Labor Day – A Day To Recognize Workers (Infographic)
Labor Day – What’s it all about?
Labor Day was designated a national holiday in 1894 to celebrate the contributions of the workforce to society, and to the economy. But being a worker in the US has meant very different things at different time periods.
To my Mother, a single Mom of two, a “job” was just about the most important thing there was. It was the way she fed us, clothed us and as she would often say “keep a roof over our heads”.
It would be pretty safe to say she held the almighty job right up there with her country and her church. It was a responsibility, an obligation and damn important to her and to us.
For Mom, Labor Day was not a holiday to celebrate the achievements of workers like herself. It was just one less day to be working.
My younger brother and I started work as soon as we could. It became quickly apparent we were not going to be sticking with one company for 10, 20 or 30 plus years.
In our chosen professions during the 70s and 80s, we discovered the more varied our work experience, the more value we had as employees and as future hires.
Plus companies were changing the rules. Pension plans were a thing of the past. Health care costs were being shifted to the employees and away from the cost of doing business. Workers were viewed as costs, not as contributors. The offices of CEOs and Presidents moved higher in the sky.
The evolution of the ‘job’ continues to shift, morph and mutate. See the infographic below.
Today, I feel as if the term ‘jobs’ has become, in some twisted sense, a new four letter derogatory word. It is the promised carrot, a bribe in a black envelope that large companies hold out to Governors and Mayors around the country.
We’ll bring you jobs if you (a.k.a. taxpayers) build us a factory, relieve us of paying taxes, give us land, etc., etc.
We might stay for a few years, or we might have to leave because we’ll find a cheaper place to make our products. But in the meantime, you’ll have more jobs than you do now.
It’s that a great deal or what?
While the management of underemployed states and cities turn themselves into pretzels to get these bribes, these empty promises rob the communities of the needed resources for roads, schools, safety, health care, etc.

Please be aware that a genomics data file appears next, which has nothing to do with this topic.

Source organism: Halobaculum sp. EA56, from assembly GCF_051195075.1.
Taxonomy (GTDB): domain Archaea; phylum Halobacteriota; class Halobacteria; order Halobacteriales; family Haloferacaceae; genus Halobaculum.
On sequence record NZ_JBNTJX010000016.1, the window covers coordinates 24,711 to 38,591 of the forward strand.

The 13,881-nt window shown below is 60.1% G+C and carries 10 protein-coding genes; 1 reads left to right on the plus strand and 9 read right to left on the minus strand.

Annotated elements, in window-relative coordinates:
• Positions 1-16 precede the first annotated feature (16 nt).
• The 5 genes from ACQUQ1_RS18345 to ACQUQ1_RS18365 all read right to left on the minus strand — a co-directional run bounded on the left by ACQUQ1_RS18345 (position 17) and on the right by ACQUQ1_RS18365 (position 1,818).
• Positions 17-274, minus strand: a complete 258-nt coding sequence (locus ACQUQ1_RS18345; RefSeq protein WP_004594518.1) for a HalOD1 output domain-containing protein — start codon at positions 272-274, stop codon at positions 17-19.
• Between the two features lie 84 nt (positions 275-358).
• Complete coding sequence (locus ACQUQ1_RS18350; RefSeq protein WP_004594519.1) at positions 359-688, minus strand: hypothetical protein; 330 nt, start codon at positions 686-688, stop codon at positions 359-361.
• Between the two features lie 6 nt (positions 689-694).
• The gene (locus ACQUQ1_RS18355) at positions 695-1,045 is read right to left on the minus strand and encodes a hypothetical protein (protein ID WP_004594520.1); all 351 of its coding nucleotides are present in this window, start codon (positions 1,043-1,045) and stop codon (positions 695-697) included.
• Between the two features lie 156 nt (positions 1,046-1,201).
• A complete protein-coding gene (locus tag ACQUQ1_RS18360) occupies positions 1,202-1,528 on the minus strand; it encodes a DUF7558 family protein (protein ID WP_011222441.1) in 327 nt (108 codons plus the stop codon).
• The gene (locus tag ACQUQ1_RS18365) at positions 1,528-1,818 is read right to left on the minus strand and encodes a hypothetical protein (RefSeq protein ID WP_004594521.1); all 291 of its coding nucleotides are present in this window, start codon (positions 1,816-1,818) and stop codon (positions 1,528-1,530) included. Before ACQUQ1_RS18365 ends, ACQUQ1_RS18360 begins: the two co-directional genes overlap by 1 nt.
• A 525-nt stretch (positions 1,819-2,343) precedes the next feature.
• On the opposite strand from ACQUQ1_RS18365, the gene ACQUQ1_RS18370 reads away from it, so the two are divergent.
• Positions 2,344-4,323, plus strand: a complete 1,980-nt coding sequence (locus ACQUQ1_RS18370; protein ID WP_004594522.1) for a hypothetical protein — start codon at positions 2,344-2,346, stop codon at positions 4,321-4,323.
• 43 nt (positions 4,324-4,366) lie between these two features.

My personal belief is if it makes sense for a corporation to open a plant in an area where it is less expensive, let them build the plants, let them buy the land and let them pay their fair share of taxes.
Bottom line: Let the management and those who invest in these companies accept the the risks associated with making a business decision and not pass these risks off onto communities and its residents.
But companies aren’t the only ones currently using the promise of jobs to get something for nothing. It seems to be the new slogan for many politicians.
Vote for me and I’ll get you jobs.
Of course, few, if any, of these politicians know how to create jobs. They only know how to make handshake deals in return for empty carrots.
At the end of the day, the promise of “jobs” takes on all of the trappings of a handshake with the devil.
What’s my solution? I don’t really have one. But if I did…I’d try to put some dignity back into the word.
I’d like for all of us to make or have a job that is a thing of beauty…self-made, self-sustained and self-infused and not a cheap bargaining chip in some backroom deal.
On this Labor Day, we could show a person who holds down a job a sense of gratitude. Without him or her, many businesses, governments, institutions wouldn’t be able to function. Perhaps we should recognize this fact.
Maybe we could treat workers the respect typically reserved for stockholders or dignitaries.
On this Labor Day, let’s not only celebrate the contributions of the worker. Let’s also work to redefine the word “jobs” and well…let’s redefine it to mean more…much more.
What do you think? What are your ideas?
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